Sinochem and ChemChina Megamerger to be Back on Track
The efforts which were prolonged by three years to combine China’s two biggest state-owned chemical companies, Sinochem Group Co. and China National Chemical Corp./ChemChina, may finally be back on track. A merger discussion that started years ago is back in progress.
On 23rd January 2020, the companies announced the further reconstruction of their agrochemical sectors. The giants are expected to merge their agricultural assets under the umbrella of Syngenta Group, which will be based in Shanghai, China. Such a deal is expected to create an enormous company with an even bigger revenue. However, the deal kept getting delayed due to various problems faced by ChemChina.
Sinochem and ChemChina Agrochem Merger:
On 23rd January 2020, the two Chinese state-owned giants announced plans for strategic reconstruction. The reorganisation involved the merger of their agrochemical sectors to create a behemoth entity. The restructuring involves Syngenta, a Swiss agrochemical producer, which was acquired by ChemChina in 2017, and a crop protection company called Adama from Israel, wholly owned by ChemChina since 2016.
According to the terms of this merger, ChemChina will surrender it’s 100% ownership to Syngenta Group with 74.02% shares of Adama, and Sinochem will give up its primary agricultural assets.
Ning Gaoning, who is currently the chairman of both, Sinochem and ChemChina, is expected to chair the Syngenta Group, while Adama’s current CEO, Chen Lichtenstein will become the chief financial officer (CFO) and relocate to Basel, Switzerland. The merger further aims to deepen the reform of state-owned enterprises and optimize resource allocation and for Sinochem and ChemChina to further strengthen cooperation.
Cause of Delay:
There were potential talks of this merger since 2016, when Ning Gaoning, who helped grow China Oil and Foodstuffs, was appointed as the chairman of the then-struggling Sinochem. The Chinese government is expected to merge Sinochem with ChemChina in order to make an even bigger competing entity. However, ChemChina’s overseas subsidiaries stood in the way of the full merger.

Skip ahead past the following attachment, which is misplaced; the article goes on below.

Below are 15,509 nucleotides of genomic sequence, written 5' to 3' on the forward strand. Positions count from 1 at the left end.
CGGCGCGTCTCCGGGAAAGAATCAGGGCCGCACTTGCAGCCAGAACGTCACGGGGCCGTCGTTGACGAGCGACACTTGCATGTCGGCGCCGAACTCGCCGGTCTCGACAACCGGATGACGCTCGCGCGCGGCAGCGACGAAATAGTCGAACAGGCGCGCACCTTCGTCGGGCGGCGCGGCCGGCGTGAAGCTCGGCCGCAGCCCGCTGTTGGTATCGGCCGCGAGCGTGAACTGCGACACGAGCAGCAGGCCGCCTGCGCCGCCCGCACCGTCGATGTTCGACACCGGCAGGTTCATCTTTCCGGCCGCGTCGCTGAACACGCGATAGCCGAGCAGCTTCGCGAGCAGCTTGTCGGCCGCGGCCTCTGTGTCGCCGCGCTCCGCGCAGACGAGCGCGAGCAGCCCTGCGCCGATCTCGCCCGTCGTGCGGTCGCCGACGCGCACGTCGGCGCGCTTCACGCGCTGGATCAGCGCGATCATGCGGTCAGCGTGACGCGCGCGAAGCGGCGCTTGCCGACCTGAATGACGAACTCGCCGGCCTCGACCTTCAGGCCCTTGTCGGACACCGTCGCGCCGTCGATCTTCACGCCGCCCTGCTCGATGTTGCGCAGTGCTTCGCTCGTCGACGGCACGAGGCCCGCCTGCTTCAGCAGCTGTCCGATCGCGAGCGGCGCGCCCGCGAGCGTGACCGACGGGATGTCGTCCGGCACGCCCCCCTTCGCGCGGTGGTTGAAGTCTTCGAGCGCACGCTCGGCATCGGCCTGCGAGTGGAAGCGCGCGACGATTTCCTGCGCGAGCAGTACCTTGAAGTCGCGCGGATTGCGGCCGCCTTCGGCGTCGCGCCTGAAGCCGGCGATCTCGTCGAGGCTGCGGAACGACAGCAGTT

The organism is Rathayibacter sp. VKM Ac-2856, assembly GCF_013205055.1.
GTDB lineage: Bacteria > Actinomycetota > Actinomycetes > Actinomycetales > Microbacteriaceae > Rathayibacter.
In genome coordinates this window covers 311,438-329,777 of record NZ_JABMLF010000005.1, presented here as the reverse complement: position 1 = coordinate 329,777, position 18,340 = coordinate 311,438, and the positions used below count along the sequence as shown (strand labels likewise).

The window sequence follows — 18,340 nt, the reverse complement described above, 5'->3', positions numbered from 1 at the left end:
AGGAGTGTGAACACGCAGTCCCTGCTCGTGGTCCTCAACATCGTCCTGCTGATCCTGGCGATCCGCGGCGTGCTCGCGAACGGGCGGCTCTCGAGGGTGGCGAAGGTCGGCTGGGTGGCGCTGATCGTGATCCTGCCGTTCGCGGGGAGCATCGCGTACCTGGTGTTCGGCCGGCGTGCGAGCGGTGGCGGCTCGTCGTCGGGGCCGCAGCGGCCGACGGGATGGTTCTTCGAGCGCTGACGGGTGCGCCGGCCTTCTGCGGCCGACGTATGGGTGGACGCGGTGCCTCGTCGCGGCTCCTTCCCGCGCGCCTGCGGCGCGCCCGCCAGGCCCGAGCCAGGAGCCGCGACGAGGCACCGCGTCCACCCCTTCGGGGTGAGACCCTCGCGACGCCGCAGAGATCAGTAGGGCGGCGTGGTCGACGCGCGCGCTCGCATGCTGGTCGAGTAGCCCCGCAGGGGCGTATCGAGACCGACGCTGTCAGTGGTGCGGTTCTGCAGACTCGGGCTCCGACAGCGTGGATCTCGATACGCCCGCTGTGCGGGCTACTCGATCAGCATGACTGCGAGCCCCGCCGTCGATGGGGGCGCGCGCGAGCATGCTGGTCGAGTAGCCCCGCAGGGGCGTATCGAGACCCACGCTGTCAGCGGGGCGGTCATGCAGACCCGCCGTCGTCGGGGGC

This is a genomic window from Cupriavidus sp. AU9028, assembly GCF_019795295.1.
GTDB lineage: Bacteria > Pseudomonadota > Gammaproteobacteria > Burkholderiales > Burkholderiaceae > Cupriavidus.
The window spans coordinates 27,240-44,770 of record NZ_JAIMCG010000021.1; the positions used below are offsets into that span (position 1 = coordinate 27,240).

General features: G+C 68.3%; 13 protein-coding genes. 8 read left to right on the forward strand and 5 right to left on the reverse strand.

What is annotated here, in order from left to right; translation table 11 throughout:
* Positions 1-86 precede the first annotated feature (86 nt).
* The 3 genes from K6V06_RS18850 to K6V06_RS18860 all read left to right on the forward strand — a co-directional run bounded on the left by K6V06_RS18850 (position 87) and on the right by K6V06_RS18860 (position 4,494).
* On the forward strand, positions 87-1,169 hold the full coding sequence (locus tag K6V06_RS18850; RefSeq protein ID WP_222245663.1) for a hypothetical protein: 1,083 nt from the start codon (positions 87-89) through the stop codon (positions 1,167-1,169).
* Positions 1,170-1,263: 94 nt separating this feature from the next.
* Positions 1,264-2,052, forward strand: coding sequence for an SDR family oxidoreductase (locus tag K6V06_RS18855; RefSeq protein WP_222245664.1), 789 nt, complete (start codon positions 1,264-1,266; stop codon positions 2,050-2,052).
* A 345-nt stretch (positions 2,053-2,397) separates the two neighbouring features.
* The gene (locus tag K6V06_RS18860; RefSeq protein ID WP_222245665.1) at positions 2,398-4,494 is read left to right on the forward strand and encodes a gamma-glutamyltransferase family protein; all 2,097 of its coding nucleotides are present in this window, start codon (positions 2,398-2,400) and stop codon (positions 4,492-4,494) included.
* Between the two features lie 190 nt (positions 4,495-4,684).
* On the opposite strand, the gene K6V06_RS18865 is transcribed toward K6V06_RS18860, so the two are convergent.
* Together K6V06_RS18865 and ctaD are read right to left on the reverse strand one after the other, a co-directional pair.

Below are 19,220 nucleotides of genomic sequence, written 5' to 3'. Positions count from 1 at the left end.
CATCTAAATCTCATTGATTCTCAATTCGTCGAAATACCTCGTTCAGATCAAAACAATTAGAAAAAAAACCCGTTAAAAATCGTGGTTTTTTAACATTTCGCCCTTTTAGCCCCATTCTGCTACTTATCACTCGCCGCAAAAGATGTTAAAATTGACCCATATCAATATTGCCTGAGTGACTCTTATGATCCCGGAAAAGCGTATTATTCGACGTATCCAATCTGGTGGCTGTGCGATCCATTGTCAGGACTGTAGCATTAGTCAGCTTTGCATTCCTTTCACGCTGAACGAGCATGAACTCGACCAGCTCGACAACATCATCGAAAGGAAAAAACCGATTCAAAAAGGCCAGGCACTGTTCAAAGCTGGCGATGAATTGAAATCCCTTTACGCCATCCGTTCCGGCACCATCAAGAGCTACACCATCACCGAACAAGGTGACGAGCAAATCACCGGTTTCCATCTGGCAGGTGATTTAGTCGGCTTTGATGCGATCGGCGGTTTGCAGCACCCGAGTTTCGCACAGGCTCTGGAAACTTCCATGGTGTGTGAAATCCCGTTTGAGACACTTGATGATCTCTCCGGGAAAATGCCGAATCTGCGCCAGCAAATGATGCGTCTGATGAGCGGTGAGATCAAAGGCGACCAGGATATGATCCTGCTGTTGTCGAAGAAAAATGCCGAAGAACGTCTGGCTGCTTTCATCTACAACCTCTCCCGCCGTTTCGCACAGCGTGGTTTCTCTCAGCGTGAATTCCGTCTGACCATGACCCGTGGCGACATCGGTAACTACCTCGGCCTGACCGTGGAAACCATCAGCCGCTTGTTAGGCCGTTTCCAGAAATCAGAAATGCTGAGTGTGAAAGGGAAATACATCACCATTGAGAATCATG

The debts taken with the acquisition of Syngenta by ChemChina became the starting of ChemChina’s borrowing spree. Since the USD 43 billion takeover of the Swiss crop-science giant at the height of the company’s acquisitions spree in 2017, the company’s borrowing has only increased in size.
This is due to the ongoing capital spending getting far in excess of the operating cash flow. ChemChina’s nearly thin or negative operating cash flow has been proven insufficient to cover its vast investment spending. The USD 20 billion funded for the Syngenta deal looks modest in front of the net debt of USD 63.6 billion on ChemChina until June 2020.
Why this Merger?
Multiple news agencies reported that ChemChina approached a number of Chinese state-backed investors in the month of December 2019 for USD 10 billion in order to reorganise its agrochemical business ahead of a stock market listing in 2020. This fundraising initiative was aimed towards reducing ChemChina’s debt by raising a similar amount from smaller shareholders while holding onto majority stakes in its listed Agri-Tech business. Also, due to China’s equity market being in a frothy state right now, it will be a good opportunity for ChemChina to get that long awaited initial public offering done.
Meanwhile, with the addition of Adama, the newly formed group becomes the world’s largest agricultural inputs company, including crop protection, fertilizers, seeds, additional agricultural and digital technologies, and distribution networks inside of China. Thus, the Syngenta group will reportedly have an annual agrochemical sales revenue of nearly USD 15 billion.
Another reason for this merger was to list the resulting company in China’s technology-focused STAR market by mid-2020. The listing of the company is further expected to result in a market capitalisation of 777 billion yuan on the current 0.75 times price-sales multiple, typical of large chemical businesses, which would make the company roughly the size of BASF SE, Dow Inc., and Nutrien Ltd. combined.
However, a major drawback, which the merger might face, is the backlash from the United States. This can be attributed to the consideration of these companies as “Communist Chinese military company” by the U.S. Department of Defence. This allows the White House to impose heavy sanctions on any company doing business with them, thus, creating a certain amount of risk for an already in-debt company and as 90% of Syngenta’s business takes place outside of China.